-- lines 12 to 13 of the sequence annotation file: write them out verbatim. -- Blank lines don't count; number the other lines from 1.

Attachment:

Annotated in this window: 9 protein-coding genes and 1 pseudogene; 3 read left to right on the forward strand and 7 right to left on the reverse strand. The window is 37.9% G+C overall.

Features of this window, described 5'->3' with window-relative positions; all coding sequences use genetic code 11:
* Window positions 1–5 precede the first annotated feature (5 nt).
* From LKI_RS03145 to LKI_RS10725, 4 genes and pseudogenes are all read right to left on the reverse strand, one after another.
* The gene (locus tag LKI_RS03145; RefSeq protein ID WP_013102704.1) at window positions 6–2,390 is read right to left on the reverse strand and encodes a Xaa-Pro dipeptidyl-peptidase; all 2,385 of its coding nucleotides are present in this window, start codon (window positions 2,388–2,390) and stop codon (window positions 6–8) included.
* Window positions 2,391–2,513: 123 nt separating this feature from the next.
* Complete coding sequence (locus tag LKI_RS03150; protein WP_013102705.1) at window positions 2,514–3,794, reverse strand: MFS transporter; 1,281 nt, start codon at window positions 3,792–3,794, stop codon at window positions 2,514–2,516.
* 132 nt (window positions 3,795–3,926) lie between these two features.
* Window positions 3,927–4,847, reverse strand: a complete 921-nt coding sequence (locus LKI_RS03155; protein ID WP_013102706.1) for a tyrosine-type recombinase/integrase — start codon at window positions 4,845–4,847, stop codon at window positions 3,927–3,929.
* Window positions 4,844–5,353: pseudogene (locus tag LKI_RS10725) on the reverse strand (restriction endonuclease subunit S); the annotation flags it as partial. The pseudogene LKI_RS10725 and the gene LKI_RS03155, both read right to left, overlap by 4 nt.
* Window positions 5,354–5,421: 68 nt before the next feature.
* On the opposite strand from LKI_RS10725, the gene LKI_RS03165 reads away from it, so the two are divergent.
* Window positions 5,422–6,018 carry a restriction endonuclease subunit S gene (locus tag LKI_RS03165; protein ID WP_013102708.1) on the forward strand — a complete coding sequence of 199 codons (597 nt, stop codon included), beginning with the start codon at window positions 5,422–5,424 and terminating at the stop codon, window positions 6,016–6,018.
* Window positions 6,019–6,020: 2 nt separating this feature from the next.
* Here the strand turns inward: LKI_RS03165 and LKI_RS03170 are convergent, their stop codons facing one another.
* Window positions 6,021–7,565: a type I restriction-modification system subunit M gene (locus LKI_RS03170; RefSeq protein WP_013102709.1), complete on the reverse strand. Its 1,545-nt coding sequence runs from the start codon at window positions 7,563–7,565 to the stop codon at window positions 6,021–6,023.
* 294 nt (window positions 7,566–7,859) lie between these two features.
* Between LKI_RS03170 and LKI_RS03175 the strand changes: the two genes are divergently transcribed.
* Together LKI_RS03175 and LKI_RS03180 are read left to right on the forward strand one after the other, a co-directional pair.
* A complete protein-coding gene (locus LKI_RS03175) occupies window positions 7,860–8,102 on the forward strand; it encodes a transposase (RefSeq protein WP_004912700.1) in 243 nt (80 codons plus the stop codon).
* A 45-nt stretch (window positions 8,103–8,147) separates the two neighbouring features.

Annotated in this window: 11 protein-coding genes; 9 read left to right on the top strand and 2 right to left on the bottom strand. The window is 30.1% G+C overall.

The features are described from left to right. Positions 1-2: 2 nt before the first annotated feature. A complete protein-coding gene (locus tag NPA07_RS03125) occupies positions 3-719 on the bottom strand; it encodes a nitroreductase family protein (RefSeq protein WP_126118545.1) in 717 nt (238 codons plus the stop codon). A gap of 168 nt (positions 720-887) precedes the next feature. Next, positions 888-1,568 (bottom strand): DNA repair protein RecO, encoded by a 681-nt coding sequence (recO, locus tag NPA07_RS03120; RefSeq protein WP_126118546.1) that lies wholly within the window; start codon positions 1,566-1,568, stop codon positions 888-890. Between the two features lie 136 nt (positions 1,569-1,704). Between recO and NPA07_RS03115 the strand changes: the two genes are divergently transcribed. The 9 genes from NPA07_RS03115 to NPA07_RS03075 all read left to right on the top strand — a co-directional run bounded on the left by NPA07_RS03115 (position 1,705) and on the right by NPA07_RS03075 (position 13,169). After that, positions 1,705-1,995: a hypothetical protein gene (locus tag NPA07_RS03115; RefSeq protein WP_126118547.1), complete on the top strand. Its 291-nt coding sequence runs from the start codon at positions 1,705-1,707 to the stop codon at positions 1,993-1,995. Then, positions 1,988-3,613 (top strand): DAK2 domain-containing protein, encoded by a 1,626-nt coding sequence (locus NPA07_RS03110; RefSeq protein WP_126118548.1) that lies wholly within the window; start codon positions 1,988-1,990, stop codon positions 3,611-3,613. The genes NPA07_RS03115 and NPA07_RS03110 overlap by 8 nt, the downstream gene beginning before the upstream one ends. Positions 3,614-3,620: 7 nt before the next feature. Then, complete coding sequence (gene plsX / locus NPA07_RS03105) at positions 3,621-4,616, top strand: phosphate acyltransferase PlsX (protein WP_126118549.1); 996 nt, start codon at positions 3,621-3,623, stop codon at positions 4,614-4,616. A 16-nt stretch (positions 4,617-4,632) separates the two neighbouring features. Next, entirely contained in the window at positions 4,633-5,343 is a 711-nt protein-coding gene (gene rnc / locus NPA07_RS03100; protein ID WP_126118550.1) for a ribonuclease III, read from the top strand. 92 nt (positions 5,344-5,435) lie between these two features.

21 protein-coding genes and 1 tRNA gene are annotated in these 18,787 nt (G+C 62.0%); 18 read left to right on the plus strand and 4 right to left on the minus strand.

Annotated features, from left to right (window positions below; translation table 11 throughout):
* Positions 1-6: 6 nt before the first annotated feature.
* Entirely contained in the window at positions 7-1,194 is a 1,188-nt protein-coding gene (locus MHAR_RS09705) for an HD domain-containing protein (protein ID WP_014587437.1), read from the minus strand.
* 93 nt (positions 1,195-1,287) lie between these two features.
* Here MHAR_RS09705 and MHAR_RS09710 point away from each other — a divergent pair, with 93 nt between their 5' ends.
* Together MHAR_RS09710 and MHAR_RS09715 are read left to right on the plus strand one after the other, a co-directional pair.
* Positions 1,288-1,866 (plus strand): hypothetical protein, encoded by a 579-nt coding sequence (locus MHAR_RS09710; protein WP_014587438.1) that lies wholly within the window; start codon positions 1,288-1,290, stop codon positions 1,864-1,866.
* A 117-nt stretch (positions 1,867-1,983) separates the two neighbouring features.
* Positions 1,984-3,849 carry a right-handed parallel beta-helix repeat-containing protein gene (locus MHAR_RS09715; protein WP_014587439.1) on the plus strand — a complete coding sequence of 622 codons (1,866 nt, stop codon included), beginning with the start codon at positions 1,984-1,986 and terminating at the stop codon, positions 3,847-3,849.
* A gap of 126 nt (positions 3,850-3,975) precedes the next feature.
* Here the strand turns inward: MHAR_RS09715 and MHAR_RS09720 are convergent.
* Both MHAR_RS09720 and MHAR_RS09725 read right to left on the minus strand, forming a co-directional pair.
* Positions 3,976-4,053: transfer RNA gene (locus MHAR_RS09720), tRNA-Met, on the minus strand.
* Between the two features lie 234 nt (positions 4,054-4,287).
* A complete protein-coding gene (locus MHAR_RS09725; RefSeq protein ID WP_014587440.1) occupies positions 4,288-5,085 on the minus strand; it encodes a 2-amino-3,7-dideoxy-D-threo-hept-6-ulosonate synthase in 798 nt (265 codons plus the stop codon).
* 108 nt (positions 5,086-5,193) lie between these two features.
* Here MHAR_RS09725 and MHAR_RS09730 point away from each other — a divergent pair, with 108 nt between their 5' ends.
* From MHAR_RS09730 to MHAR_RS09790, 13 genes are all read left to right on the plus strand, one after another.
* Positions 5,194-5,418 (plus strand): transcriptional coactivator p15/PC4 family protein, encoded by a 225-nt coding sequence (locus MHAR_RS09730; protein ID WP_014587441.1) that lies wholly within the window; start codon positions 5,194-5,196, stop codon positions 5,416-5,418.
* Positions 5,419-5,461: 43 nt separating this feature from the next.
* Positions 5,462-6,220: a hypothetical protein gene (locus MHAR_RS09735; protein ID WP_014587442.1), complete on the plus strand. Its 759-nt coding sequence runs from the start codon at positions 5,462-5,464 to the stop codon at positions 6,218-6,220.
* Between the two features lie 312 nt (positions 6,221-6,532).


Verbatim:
* On the opposite strand from LKI_RS10725, the gene LKI_RS03165 reads away from it, so the two are divergent.
* Window positions 5,422–6,018 carry a restriction endonuclease subunit S gene (locus tag LKI_RS03165; protein ID WP_013102708.1) on the forward strand — a complete coding sequence of 199 codons (597 nt, stop codon included), beginning with the start codon at window positions 5,422–5,424 and terminating at the stop codon, window positions 6,016–6,018.